COVID-driven demand pushes up sweet lime prices

One tonne, that fetched ₹4,000 last year, is now commanding ₹70,000 to ₹1.10 lakh

With the word spreading that vitamin C, zinc and proteins are required to build and maintain the immunity, people are scrambling to the markets to buy citrus fruits, which in turn, is driving up the prices.

Sweet lime(Mosambi), for one, has seen a ten-fold rise in its price leaving the growers in Anantapur a happier lot. While during the lockdown last year, a tonne fetched just ₹4,000 forcing many farmers to stop growing the crop, this year the same quantity is commanding ₹70,000 to ₹1.10 lakh depending on the size and quality.

D. Ramudu, a farmer from Mukundapuram in Garladinne mandal who got five tonnes in each of three acres in the first crop(from February-end to June), has got his produce sent to Gwalior in Madhya Pradesh where the demand is high. The demand is rising in Rajasthan, Uttar Pradesh, Delhi, Madhya Pradesh and other northern and western States where the virus spread is more rampant.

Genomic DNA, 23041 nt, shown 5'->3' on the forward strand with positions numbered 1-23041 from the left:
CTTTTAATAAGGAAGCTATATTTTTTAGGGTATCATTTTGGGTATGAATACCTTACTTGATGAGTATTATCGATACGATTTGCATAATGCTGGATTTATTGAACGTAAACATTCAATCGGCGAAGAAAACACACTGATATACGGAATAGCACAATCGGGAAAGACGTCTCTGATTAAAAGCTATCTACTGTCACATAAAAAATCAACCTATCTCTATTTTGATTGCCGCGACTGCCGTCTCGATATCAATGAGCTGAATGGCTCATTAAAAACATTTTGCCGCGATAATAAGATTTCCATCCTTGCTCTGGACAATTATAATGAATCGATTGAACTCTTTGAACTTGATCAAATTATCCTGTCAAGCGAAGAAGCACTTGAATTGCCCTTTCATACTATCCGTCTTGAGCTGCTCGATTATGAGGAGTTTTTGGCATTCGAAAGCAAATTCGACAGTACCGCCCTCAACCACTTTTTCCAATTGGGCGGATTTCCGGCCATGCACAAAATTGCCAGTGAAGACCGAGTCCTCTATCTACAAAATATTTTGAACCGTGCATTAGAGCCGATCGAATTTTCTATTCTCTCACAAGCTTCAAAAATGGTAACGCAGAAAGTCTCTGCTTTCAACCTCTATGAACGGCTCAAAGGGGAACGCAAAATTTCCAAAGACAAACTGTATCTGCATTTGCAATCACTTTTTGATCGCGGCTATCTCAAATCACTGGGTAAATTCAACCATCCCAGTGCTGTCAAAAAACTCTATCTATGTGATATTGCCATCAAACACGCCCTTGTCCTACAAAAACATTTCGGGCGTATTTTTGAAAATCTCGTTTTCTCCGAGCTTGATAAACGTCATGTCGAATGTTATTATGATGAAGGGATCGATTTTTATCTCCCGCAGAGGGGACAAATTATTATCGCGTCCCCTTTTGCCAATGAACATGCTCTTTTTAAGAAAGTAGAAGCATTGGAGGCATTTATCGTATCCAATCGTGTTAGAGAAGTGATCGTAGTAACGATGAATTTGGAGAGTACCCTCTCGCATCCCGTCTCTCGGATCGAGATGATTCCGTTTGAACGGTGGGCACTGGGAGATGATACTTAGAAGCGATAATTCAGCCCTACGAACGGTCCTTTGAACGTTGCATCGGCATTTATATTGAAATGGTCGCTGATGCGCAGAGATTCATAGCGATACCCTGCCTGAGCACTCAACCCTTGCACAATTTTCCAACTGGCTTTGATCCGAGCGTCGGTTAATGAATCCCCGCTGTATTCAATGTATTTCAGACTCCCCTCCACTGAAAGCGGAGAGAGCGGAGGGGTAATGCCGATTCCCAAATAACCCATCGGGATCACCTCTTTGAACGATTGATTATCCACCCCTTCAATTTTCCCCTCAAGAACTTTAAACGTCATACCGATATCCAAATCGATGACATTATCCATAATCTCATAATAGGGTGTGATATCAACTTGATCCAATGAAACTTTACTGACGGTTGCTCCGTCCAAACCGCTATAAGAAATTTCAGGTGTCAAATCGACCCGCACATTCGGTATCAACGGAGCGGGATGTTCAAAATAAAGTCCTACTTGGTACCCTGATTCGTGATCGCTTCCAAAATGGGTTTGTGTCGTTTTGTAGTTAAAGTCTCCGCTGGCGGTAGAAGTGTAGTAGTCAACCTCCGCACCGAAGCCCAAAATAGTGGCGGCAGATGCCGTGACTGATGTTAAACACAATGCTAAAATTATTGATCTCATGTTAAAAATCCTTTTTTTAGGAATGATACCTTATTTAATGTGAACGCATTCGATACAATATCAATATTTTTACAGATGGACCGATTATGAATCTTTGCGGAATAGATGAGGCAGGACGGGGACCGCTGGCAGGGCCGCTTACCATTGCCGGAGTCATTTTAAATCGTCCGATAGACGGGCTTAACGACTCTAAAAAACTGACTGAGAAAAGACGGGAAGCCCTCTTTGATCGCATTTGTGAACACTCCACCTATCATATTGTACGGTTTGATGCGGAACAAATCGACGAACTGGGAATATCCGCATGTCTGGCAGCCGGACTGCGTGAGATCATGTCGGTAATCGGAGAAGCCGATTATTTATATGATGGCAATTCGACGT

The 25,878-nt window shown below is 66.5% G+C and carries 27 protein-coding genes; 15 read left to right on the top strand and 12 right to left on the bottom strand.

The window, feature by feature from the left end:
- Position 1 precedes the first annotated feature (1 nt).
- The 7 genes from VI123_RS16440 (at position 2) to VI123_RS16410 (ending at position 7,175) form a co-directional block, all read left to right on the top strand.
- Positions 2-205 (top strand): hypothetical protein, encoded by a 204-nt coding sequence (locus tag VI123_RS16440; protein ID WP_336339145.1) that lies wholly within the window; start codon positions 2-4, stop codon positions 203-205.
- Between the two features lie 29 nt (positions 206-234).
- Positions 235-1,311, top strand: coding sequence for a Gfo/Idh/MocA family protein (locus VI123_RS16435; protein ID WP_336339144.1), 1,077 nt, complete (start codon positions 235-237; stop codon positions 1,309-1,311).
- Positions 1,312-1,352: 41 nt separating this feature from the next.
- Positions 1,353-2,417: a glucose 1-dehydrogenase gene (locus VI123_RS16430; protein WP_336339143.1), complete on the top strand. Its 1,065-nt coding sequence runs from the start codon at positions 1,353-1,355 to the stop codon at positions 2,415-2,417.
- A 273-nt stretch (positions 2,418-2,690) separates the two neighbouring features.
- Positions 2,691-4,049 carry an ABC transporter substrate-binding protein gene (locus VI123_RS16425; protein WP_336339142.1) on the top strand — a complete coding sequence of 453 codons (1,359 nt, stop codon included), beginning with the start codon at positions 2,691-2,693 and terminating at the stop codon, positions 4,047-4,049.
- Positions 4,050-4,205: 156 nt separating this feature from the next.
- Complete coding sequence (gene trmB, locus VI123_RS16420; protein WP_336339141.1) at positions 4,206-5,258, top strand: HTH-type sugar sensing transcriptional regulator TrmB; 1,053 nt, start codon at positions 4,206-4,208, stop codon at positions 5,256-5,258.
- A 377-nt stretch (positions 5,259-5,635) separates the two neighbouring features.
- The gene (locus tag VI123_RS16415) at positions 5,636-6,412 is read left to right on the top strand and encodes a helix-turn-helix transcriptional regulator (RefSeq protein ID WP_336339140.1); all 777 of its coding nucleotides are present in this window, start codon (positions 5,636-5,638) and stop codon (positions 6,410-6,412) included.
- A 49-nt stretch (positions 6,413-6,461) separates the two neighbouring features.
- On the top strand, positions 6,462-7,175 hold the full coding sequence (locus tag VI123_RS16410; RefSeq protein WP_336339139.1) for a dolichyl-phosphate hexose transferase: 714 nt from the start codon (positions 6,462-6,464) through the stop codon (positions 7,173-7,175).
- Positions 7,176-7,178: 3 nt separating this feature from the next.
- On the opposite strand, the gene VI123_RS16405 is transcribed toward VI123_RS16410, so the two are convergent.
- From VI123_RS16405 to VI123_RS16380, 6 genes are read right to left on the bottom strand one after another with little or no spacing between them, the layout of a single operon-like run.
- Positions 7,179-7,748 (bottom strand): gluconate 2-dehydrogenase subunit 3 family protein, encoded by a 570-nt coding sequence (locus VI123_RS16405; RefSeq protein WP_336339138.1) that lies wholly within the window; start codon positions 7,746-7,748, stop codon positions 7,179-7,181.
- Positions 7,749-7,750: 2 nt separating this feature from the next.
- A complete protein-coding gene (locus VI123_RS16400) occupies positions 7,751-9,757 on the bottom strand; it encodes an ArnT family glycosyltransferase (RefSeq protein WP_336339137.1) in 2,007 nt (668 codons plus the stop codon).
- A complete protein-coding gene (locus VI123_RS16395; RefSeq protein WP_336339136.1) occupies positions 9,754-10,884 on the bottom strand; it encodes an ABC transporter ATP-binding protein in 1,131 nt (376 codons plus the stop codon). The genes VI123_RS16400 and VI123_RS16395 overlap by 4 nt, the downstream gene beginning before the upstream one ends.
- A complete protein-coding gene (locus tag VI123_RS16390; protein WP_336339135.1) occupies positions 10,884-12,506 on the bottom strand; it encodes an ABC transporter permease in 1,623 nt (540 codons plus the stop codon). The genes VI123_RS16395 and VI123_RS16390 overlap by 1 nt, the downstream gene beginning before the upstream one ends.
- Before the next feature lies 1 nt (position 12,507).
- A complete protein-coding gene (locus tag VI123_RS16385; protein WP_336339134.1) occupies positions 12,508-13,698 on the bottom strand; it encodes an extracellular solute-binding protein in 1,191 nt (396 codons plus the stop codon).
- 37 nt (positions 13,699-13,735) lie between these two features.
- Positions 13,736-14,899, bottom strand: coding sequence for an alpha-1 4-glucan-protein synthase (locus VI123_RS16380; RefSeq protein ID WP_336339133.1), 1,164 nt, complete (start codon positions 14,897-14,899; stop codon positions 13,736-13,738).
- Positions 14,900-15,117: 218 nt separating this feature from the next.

A trader has hired a lorry, paying ₹1 lakh freight charges, and loaded it with fruits partially from Ramudu’s farm and the rest from the Agriculture Marketyard in Anantapur.

Ramudu remembers how he was disappointed to find no takers for the produce last year. He could not sell more than 10 out of 21 tonnes at an average of ₹6,000 per tonne.

Anantapur Assistant Director of Horticulture Gatti Satish Kumar told The Hindu that sweet lime was grown in 53,000 hectares in the district. The sandy red and black soils found here were conducive for the crop to grow as it needs soil where water stagnation is not there.

The demand in Anantapur is high also because the crop failed in Nalgonda, Mahboobnagar, Kadapa and Prakasam districts due to heavy rains in the late monsoon affecting the flowering of the current season, he said.

“Advantage of this crop is that it can be plucked any time within three months once the fruits are ready on the plants,” he added.

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